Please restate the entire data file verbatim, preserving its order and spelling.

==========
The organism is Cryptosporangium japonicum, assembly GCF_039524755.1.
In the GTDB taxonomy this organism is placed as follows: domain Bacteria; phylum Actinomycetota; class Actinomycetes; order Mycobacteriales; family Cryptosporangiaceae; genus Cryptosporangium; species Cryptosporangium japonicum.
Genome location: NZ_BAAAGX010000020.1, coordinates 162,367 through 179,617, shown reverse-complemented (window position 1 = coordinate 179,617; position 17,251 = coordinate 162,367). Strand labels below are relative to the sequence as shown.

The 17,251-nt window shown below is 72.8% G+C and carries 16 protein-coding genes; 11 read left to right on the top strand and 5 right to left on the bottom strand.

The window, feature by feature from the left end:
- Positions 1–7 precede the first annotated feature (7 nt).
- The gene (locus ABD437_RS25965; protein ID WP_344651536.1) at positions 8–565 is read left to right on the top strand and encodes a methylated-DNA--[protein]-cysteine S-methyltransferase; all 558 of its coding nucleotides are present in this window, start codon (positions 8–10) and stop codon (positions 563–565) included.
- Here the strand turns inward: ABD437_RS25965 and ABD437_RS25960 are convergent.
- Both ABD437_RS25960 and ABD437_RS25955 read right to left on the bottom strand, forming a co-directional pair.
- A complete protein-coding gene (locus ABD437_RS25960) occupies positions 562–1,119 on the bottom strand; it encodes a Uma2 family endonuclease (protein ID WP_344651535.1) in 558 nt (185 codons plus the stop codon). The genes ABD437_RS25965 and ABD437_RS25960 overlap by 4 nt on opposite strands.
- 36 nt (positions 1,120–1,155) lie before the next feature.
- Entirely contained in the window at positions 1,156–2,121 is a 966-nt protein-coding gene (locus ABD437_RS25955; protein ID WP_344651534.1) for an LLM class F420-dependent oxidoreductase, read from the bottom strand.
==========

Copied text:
The organism is Cryptosporangium japonicum, assembly GCF_039524755.1.
In the GTDB taxonomy this organism is placed as follows: domain Bacteria; phylum Actinomycetota; class Actinomycetes; order Mycobacteriales; family Cryptosporangiaceae; genus Cryptosporangium; species Cryptosporangium japonicum.
Genome location: NZ_BAAAGX010000020.1, coordinates 162,367 through 179,617, shown reverse-complemented (window position 1 = coordinate 179,617; position 17,251 = coordinate 162,367). Strand labels below are relative to the sequence as shown.

The 17,251-nt window shown below is 72.8% G+C and carries 16 protein-coding genes; 11 read left to right on the top strand and 5 right to left on the bottom strand.

The window, feature by feature from the left end:
- Positions 1–7 precede the first annotated feature (7 nt).
- The gene (locus ABD437_RS25965; protein ID WP_344651536.1) at positions 8–565 is read left to right on the top strand and encodes a methylated-DNA--[protein]-cysteine S-methyltransferase; all 558 of its coding nucleotides are present in this window, start codon (positions 8–10) and stop codon (positions 563–565) included.
- Here the strand turns inward: ABD437_RS25965 and ABD437_RS25960 are convergent.
- Both ABD437_RS25960 and ABD437_RS25955 read right to left on the bottom strand, forming a co-directional pair.
- A complete protein-coding gene (locus ABD437_RS25960) occupies positions 562–1,119 on the bottom strand; it encodes a Uma2 family endonuclease (protein ID WP_344651535.1) in 558 nt (185 codons plus the stop codon). The genes ABD437_RS25965 and ABD437_RS25960 overlap by 4 nt on opposite strands.
- 36 nt (positions 1,120–1,155) lie before the next feature.
- Entirely contained in the window at positions 1,156–2,121 is a 966-nt protein-coding gene (locus ABD437_RS25955; protein ID WP_344651534.1) for an LLM class F420-dependent oxidoreductase, read from the bottom strand.